Unlike the 3.5 Compression bundle which was restricted to new databases only and could not be turned off once enabled, the new 5.0 feature allows full control over which collections to compress and the ability to remove compression anytime. You may even choose to compress all the revisions for the database as well.

The compression process learns over time and adapts to your data. Even with small documents, storage reductions of over 50% have been observed. This will save space used on disk but requires extra CPU power when loading or saving documents. This can improve performance but may use more CPU in return for the boost. In a cloud-hosted environment with limited CPU cores, this may result in extra burstable CPU load that could add extra costs which is why this feature is not enabled by default. It's worth noting that indexes are not compressed so there is no additional overhead to querying stored index fields.

Additional New Features

New Load Balancing Behavior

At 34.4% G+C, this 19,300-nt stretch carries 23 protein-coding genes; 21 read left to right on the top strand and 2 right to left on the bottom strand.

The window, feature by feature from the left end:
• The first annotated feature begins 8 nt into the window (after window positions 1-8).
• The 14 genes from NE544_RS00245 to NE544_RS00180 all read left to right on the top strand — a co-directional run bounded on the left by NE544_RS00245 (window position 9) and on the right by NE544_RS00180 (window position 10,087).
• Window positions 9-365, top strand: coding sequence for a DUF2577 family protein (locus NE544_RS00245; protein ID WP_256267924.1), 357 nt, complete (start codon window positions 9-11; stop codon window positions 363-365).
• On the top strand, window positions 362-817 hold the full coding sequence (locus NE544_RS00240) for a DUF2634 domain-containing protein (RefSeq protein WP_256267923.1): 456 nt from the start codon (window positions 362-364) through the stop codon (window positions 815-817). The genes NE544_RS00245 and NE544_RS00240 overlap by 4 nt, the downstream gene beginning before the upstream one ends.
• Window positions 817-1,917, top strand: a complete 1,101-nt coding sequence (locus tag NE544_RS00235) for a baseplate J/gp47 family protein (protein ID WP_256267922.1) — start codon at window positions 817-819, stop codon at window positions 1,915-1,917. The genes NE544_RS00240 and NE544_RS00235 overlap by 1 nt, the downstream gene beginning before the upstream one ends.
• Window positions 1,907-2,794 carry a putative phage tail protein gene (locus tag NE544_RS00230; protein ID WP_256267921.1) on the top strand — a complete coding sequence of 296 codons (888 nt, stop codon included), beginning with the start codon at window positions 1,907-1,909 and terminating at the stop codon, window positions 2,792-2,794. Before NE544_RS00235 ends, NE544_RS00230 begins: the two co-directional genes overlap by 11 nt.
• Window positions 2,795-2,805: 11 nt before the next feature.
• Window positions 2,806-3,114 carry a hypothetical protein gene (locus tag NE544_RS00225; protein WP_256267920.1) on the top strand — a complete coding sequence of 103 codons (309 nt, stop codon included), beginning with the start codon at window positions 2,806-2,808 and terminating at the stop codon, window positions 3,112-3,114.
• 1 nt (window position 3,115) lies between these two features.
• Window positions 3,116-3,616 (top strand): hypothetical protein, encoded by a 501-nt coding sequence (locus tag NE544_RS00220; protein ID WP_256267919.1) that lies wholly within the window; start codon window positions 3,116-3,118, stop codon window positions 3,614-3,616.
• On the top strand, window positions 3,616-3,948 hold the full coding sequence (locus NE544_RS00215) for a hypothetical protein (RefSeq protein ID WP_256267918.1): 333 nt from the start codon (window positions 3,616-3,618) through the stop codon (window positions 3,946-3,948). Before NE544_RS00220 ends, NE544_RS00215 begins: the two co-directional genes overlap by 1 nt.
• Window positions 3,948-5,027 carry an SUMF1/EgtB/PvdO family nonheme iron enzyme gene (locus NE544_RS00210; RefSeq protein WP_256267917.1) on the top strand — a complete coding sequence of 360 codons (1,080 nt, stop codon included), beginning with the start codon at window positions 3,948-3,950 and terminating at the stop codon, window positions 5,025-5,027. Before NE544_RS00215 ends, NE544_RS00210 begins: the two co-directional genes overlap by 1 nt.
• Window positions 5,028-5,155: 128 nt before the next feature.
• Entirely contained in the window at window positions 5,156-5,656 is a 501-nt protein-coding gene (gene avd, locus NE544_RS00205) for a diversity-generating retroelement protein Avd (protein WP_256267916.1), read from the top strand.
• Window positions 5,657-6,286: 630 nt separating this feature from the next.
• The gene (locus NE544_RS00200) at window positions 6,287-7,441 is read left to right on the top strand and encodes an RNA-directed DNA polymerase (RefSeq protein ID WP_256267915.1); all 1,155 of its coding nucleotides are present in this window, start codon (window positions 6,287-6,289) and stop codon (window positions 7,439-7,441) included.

RavenDB 4.0 introduced powerful cluster capabilities with the ability to perform load balanced reads from nodes in the cluster. However, there was no option to tell RavenDB which node to choose when doing writes. It would always choose the preferred node for all writes.

In RavenDB 5.0, a new LoadBalanceBehavior convention is available that allows you to customize load balancing behavior for reads and writes:

  • None - This is the same behavior as 4.x, the write will be against the preferred node and reads will use the value set by ReadBalanceBehavior
  • UseSessionContext - Reads and writes will be done in a round-robin fashion, using the next available node in the cluster topology each time a session is opened

Learn more about Load Balancing and Failover conventions.

Add Custom Sorters Within Studio